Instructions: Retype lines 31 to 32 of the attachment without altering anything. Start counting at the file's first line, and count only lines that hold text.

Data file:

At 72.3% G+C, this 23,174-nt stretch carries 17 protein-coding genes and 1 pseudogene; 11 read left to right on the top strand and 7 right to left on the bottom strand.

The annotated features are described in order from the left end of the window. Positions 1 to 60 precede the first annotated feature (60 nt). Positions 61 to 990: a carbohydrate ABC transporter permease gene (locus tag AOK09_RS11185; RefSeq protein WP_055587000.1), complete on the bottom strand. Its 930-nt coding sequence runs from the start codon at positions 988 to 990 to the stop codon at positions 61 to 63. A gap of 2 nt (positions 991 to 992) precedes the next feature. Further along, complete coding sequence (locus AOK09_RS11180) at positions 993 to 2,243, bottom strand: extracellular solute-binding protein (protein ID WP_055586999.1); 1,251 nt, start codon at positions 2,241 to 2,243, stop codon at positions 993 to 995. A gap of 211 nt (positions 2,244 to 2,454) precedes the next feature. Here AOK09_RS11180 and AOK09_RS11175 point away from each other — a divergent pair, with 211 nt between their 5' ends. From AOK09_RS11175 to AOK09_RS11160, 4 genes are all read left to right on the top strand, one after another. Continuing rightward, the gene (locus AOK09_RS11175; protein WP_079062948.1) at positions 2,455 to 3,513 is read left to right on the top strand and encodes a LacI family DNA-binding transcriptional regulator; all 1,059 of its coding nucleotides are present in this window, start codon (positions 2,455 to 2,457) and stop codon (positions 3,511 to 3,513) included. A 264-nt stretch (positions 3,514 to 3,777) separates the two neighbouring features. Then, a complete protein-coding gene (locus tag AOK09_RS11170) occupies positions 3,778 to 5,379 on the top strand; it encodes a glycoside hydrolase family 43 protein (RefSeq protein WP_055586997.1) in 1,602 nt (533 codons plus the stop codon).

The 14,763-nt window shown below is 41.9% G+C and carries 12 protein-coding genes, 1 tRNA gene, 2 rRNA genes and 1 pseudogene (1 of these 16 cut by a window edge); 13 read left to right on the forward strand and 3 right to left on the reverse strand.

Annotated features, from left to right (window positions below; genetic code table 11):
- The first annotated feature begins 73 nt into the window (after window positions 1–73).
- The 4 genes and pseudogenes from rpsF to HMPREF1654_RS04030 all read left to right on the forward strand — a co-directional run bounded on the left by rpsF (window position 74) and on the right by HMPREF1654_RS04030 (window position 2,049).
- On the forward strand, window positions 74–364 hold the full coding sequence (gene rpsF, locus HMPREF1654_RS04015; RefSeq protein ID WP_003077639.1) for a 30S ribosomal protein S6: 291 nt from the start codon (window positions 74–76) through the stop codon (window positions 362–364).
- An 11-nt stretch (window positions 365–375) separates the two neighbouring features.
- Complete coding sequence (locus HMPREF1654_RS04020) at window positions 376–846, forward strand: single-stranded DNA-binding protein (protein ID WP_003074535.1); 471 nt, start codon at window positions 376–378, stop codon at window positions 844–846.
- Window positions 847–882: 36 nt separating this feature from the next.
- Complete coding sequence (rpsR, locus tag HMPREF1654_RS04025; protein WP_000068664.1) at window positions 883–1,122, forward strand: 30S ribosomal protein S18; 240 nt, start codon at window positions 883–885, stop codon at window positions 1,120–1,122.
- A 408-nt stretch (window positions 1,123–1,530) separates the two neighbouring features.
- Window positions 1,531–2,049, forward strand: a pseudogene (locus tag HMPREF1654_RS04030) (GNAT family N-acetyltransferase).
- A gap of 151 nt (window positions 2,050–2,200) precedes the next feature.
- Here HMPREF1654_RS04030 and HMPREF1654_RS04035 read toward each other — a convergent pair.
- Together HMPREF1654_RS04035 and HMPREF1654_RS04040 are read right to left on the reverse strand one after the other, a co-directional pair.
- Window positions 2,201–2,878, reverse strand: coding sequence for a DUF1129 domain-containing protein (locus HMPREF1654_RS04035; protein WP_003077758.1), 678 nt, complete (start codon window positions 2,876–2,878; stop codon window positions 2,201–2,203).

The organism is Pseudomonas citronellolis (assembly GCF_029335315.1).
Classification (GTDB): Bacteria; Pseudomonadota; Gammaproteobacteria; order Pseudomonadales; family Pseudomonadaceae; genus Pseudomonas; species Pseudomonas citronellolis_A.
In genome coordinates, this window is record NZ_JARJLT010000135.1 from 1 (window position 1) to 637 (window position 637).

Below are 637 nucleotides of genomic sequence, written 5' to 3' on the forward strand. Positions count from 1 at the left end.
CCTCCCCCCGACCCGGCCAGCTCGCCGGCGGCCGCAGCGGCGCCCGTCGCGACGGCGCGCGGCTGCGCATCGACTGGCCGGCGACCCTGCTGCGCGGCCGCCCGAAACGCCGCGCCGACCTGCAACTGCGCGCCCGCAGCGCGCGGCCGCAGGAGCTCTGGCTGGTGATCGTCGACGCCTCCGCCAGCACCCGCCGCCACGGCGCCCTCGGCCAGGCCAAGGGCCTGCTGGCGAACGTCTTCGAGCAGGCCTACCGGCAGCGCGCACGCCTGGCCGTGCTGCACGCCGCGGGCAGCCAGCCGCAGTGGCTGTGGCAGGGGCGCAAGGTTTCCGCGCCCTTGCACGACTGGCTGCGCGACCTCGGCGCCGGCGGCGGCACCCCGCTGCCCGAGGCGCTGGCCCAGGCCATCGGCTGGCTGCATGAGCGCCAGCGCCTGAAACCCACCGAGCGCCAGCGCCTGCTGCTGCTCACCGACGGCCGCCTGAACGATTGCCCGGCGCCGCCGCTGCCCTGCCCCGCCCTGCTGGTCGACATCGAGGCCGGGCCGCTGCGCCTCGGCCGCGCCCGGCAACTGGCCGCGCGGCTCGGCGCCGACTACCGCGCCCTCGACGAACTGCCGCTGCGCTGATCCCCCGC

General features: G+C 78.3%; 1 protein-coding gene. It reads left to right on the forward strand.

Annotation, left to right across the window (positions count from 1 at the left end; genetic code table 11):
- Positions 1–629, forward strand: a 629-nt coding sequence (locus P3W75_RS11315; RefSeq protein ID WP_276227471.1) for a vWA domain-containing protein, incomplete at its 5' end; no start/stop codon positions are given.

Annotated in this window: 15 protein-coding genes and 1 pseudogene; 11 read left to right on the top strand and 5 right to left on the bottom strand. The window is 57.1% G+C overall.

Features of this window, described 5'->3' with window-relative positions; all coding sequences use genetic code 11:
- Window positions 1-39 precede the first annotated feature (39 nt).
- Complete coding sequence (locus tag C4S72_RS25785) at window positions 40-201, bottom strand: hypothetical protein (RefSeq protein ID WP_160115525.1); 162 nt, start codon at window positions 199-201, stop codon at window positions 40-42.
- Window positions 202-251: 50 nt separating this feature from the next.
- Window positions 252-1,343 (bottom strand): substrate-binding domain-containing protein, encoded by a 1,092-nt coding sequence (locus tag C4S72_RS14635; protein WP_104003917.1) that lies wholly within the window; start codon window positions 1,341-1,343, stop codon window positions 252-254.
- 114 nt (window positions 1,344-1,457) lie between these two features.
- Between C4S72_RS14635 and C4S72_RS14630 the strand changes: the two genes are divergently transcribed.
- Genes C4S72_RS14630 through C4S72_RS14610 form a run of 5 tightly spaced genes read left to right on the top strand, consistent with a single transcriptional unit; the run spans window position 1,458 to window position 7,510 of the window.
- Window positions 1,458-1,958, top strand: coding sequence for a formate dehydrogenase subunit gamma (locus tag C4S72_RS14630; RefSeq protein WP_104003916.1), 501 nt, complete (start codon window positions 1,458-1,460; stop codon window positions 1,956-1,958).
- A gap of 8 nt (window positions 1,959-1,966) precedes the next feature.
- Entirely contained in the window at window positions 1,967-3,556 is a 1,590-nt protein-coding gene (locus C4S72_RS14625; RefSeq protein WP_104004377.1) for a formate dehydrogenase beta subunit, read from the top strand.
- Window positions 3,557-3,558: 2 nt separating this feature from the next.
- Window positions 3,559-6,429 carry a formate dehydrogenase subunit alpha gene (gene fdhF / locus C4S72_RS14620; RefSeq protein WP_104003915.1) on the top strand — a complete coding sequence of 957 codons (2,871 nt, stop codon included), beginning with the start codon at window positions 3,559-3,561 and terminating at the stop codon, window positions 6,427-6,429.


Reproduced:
- Window positions 252-1,343 (bottom strand): substrate-binding domain-containing protein, encoded by a 1,092-nt coding sequence (locus tag C4S72_RS14635; protein WP_104003917.1) that lies wholly within the window; start codon window positions 1,341-1,343, stop codon window positions 252-254.
- 114 nt (window positions 1,344-1,457) lie between these two features.